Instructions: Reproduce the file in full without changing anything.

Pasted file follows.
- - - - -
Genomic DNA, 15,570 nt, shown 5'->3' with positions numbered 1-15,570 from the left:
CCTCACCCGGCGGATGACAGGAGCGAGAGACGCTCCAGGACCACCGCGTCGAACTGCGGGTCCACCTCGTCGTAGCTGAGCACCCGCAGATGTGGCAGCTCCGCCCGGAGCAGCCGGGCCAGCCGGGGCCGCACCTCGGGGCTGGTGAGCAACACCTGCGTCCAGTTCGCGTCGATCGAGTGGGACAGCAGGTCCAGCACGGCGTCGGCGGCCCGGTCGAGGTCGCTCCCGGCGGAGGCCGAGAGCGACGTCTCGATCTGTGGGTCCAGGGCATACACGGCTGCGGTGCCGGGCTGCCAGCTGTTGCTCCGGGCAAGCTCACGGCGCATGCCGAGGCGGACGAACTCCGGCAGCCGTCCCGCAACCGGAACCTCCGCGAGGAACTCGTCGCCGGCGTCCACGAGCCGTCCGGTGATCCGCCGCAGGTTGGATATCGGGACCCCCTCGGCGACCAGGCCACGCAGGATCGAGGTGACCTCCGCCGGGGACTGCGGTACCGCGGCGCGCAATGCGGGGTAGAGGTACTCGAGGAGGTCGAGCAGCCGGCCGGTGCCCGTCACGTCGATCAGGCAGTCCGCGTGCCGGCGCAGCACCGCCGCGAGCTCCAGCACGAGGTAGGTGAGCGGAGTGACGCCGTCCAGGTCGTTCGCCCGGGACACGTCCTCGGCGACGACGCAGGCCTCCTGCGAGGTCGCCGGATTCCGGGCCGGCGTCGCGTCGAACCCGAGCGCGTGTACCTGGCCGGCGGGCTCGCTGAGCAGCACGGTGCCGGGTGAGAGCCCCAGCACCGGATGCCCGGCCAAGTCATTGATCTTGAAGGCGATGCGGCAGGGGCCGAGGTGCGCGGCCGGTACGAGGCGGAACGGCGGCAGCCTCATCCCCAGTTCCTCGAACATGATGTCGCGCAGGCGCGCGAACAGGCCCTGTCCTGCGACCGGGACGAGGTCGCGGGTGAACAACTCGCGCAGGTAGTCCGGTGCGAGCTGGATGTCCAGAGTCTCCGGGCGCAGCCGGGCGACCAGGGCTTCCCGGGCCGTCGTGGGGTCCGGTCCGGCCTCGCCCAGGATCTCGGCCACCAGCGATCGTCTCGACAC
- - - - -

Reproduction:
Genomic DNA, 15,570 nt, shown 5'->3' with positions numbered 1-15,570 from the left:
CCTCACCCGGCGGATGACAGGAGCGAGAGACGCTCCAGGACCACCGCGTCGAACTGCGGGTCCACCTCGTCGTAGCTGAGCACCCGCAGATGTGGCAGCTCCGCCCGGAGCAGCCGGGCCAGCCGGGGCCGCACCTCGGGGCTGGTGAGCAACACCTGCGTCCAGTTCGCGTCGATCGAGTGGGACAGCAGGTCCAGCACGGCGTCGGCGGCCCGGTCGAGGTCGCTCCCGGCGGAGGCCGAGAGCGACGTCTCGATCTGTGGGTCCAGGGCATACACGGCTGCGGTGCCGGGCTGCCAGCTGTTGCTCCGGGCAAGCTCACGGCGCATGCCGAGGCGGACGAACTCCGGCAGCCGTCCCGCAACCGGAACCTCCGCGAGGAACTCGTCGCCGGCGTCCACGAGCCGTCCGGTGATCCGCCGCAGGTTGGATATCGGGACCCCCTCGGCGACCAGGCCACGCAGGATCGAGGTGACCTCCGCCGGGGACTGCGGTACCGCGGCGCGCAATGCGGGGTAGAGGTACTCGAGGAGGTCGAGCAGCCGGCCGGTGCCCGTCACGTCGATCAGGCAGTCCGCGTGCCGGCGCAGCACCGCCGCGAGCTCCAGCACGAGGTAGGTGAGCGGAGTGACGCCGTCCAGGTCGTTCGCCCGGGACACGTCCTCGGCGACGACGCAGGCCTCCTGCGAGGTCGCCGGATTCCGGGCCGGCGTCGCGTCGAACCCGAGCGCGTGTACCTGGCCGGCGGGCTCGCTGAGCAGCACGGTGCCGGGTGAGAGCCCCAGCACCGGATGCCCGGCCAAGTCATTGATCTTGAAGGCGATGCGGCAGGGGCCGAGGTGCGCGGCCGGTACGAGGCGGAACGGCGGCAGCCTCATCCCCAGTTCCTCGAACATGATGTCGCGCAGGCGCGCGAACAGGCCCTGTCCTGCGACCGGGACGAGGTCGCGGGTGAACAACTCGCGCAGGTAGTCCGGTGCGAGCTGGATGTCCAGAGTCTCCGGGCGCAGCCGGGCGACCAGGGCTTCCCGGGCCGTCGTGGGGTCCGGTCCGGCCTCGCCCAGGATCTCGGCCACCAGCGATCGTCTCGACAC